The 32nd floor
An officer recounts responding to the Route 91 Harvest Festival shooter – and shares why we must focus as much on emotional trauma as we do active shooter response tactics
By Joshua Bitsko
The smell of gunpowder was still heavy in the air. I could feel a cool wind coming from the room, which was unusual for Vegas in early October as it is typically still warm. The fire alarm was still sounding from the explosive breach. I take a few deep breaths to slow my heart rate before I step into the hallway, expecting to hear gunfire from the now-open door.
Hours before all this, we were training dogs like we always did. As a K9 sergeant in a major metropolitan police department, overseeing the training of the dogs and the handlers was part of my responsibility. It was a normal night, and the radio was relatively quiet. Then I heard the unexpected. Automatic gunfire came over the radio into my earpiece. Since I could hear multiple channels at once on my radio, I quickly glanced down and saw that the shooting was coming from our Convention Center Area Command where the world-famous Las Vegas Strip is located.
I immediately understood what this was (at least the type of call); there was an active shooter on the Strip. I gathered a member of my team, and we jumped in our police cars. My heart was racing as I tried to get my mind around the magnitude of what I was hearing.
The Route 91 Harvest Festival was a multi-day country music festival with over 22,000 attendees per day. Multiple 911 callers, as well as officers on scene, were reporting an active shooter at the festival grounds, across the street from the Mandalay Bay Hotel and Casino. The pure chaos over the radio added to the weight of my foot on the accelerator. We had to get there.
As I sped closer, I began to realize this was not a typical active shooter scenario. The suspect was not in the grounds shooting people, but in an elevated position in the Mandalay Bay Hotel, shooting down into the crowd. Myself and another K9 officer parked on the south side of the Mandalay Bay and began to gear up. A few detectives joined us and donned their tactical gear as well.
Once we were all geared up, our piecemeal team made entry into the convention area of the resort. We pushed through to the casino floor, where oddly everything appeared business as usual. People were reacting to us, not knowing the death that was happening outside.
We stopped at the security desk where I asked one of the detectives to go to the surveillance room to get intel. At this point, we were under the assumption that Las Vegas was under a coordinated attack. I didn’t know if there were multiple shooters in the casino. The detective that I asked to go to the surveillance room had to go by himself because we were about to go up into the hotel tower where I knew we had to stop a heavily armed suspect. I remember heading to the elevators, worried that I had sent a lone detective away from my team, and hoping he wouldn’t be walking into an ambush by himself.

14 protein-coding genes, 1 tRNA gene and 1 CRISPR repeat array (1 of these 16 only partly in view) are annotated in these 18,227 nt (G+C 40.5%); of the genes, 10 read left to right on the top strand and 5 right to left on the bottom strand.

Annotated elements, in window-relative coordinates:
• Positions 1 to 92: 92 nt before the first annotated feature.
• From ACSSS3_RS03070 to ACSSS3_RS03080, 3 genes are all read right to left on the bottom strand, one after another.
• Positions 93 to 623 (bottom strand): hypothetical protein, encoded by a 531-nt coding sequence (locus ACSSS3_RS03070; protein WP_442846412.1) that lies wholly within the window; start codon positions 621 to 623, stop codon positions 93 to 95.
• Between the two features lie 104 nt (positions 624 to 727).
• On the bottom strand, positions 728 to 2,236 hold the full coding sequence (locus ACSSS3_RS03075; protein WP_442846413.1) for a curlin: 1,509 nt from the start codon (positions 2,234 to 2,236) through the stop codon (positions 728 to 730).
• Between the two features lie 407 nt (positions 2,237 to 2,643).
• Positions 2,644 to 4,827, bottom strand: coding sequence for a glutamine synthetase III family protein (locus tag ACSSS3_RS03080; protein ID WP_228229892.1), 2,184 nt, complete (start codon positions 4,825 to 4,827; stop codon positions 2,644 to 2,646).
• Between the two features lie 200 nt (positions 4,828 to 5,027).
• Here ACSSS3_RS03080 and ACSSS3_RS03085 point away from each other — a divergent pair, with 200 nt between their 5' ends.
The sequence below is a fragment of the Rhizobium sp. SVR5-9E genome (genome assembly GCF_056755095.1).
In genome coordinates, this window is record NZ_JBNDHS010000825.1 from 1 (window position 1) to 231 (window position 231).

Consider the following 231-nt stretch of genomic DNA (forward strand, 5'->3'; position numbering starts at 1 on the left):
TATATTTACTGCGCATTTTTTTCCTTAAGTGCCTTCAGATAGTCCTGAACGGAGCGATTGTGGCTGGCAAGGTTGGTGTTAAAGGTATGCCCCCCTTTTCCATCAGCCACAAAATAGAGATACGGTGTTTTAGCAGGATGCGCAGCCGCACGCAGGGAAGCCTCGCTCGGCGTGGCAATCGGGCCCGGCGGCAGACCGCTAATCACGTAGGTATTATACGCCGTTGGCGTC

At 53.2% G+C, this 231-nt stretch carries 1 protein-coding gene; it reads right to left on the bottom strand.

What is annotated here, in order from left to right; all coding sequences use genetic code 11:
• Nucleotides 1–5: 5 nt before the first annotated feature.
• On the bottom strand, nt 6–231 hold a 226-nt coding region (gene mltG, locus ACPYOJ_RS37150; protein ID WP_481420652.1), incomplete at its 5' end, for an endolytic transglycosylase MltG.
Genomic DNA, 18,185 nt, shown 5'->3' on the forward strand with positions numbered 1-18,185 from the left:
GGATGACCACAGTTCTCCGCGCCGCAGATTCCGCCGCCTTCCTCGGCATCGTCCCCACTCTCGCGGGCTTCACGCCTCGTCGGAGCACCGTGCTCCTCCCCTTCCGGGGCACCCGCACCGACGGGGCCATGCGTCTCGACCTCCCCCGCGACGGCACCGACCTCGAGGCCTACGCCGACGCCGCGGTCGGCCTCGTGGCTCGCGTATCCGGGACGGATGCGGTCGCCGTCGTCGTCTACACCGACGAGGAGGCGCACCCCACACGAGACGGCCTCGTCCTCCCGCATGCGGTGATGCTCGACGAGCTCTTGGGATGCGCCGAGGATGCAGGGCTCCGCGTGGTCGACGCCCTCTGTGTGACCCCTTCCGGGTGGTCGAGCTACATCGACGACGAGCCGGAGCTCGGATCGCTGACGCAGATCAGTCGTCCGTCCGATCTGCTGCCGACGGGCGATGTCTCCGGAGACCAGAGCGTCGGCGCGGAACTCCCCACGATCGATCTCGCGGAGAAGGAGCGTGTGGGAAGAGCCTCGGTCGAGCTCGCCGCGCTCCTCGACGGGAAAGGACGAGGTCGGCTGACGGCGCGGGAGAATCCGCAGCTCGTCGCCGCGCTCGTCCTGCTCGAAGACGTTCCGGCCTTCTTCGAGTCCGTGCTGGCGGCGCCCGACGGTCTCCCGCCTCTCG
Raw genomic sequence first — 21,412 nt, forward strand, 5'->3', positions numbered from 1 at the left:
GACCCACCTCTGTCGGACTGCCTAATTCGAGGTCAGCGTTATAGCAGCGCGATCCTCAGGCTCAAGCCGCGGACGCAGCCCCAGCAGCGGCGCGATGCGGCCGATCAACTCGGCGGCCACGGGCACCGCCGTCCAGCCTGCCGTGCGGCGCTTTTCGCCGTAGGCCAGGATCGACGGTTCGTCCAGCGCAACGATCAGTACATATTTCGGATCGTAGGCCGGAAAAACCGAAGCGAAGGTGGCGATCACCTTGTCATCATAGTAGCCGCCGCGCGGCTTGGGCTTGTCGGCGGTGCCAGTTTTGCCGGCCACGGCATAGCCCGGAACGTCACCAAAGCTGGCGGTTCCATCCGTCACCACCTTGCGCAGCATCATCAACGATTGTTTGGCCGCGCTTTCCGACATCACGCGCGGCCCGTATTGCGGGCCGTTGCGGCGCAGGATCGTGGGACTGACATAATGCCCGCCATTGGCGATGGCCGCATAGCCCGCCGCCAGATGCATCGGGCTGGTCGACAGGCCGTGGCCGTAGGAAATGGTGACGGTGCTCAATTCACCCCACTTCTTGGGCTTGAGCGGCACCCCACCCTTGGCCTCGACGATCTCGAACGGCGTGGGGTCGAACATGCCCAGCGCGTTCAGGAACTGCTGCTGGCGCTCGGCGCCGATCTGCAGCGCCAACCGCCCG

We made our way to the elevators, where I met up with another team. There was radio traffic that security was in a shooting on the 29th floor and that two officers found the suspect’s room on the 32nd floor. We discussed our next steps. It was decided that I would go to the 29th floor to assist security, and the other team would go support the officers outside of the suspect’s room.
We began clearing the 29th floor and found no shooter. My team made our way up to the 32nd floor, where I met up with a seasoned SWAT operator. He had responded and grabbed his own team of officers. He told me that he found a way to get to a stairwell outside of the suspect’s door at the end of the hallway on the 32nd floor. We moved across the 31st floor to a stairwell and ascended the stairs where we found that the suspect had screwed an L bracket to the door to prevent us from using this to access the hallway. The SWAT operator had a pry bar that made quick work of the L-bracket.
Once we opened the door, we were met with a glimpse of the earlier carnage that happened in this hallway. The suspect had shot multiple rounds through the door at a security guard who was checking doors on the floor. Debris littered the floor from the bullets splintering through the door. The double doors of the main suite belonging to the suspect were facing the hallway, creating an expansive fatal funnel. I remember thinking how lucky we were to have an officer with us who had experience breaching doors.